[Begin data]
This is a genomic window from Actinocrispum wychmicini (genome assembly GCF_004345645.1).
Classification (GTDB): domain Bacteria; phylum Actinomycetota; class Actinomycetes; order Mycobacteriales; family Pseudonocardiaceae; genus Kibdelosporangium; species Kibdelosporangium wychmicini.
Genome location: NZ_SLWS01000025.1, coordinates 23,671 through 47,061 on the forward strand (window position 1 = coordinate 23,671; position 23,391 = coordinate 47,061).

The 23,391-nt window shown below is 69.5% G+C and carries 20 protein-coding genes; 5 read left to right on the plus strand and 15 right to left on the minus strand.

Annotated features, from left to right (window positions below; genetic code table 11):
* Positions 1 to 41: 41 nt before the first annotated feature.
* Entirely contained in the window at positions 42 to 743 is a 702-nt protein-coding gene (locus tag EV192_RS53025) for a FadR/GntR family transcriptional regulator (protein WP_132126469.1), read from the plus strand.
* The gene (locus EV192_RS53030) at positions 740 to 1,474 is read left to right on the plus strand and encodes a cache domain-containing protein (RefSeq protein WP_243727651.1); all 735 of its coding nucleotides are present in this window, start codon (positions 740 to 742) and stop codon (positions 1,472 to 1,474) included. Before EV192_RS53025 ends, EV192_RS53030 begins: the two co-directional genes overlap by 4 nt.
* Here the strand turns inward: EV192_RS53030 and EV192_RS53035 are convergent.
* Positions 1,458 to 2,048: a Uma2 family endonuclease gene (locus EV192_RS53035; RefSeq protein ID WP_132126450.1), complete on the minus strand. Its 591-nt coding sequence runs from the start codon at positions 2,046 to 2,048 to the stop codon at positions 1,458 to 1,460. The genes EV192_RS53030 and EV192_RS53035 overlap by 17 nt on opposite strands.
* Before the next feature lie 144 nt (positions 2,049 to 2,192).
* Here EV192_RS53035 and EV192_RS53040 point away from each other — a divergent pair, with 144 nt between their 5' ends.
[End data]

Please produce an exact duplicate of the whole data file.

This is a genomic window from Actinocrispum wychmicini (genome assembly GCF_004345645.1).
Classification (GTDB): domain Bacteria; phylum Actinomycetota; class Actinomycetes; order Mycobacteriales; family Pseudonocardiaceae; genus Kibdelosporangium; species Kibdelosporangium wychmicini.
Genome location: NZ_SLWS01000025.1, coordinates 23,671 through 47,061 on the forward strand (window position 1 = coordinate 23,671; position 23,391 = coordinate 47,061).

The 23,391-nt window shown below is 69.5% G+C and carries 20 protein-coding genes; 5 read left to right on the plus strand and 15 right to left on the minus strand.

Annotated features, from left to right (window positions below; genetic code table 11):
* Positions 1 to 41: 41 nt before the first annotated feature.
* Entirely contained in the window at positions 42 to 743 is a 702-nt protein-coding gene (locus tag EV192_RS53025) for a FadR/GntR family transcriptional regulator (protein WP_132126469.1), read from the plus strand.
* The gene (locus EV192_RS53030) at positions 740 to 1,474 is read left to right on the plus strand and encodes a cache domain-containing protein (RefSeq protein WP_243727651.1); all 735 of its coding nucleotides are present in this window, start codon (positions 740 to 742) and stop codon (positions 1,472 to 1,474) included. Before EV192_RS53025 ends, EV192_RS53030 begins: the two co-directional genes overlap by 4 nt.
* Here the strand turns inward: EV192_RS53030 and EV192_RS53035 are convergent.
* Positions 1,458 to 2,048: a Uma2 family endonuclease gene (locus EV192_RS53035; RefSeq protein ID WP_132126450.1), complete on the minus strand. Its 591-nt coding sequence runs from the start codon at positions 2,046 to 2,048 to the stop codon at positions 1,458 to 1,460. The genes EV192_RS53030 and EV192_RS53035 overlap by 17 nt on opposite strands.
* Before the next feature lie 144 nt (positions 2,049 to 2,192).
* Here EV192_RS53035 and EV192_RS53040 point away from each other — a divergent pair, with 144 nt between their 5' ends.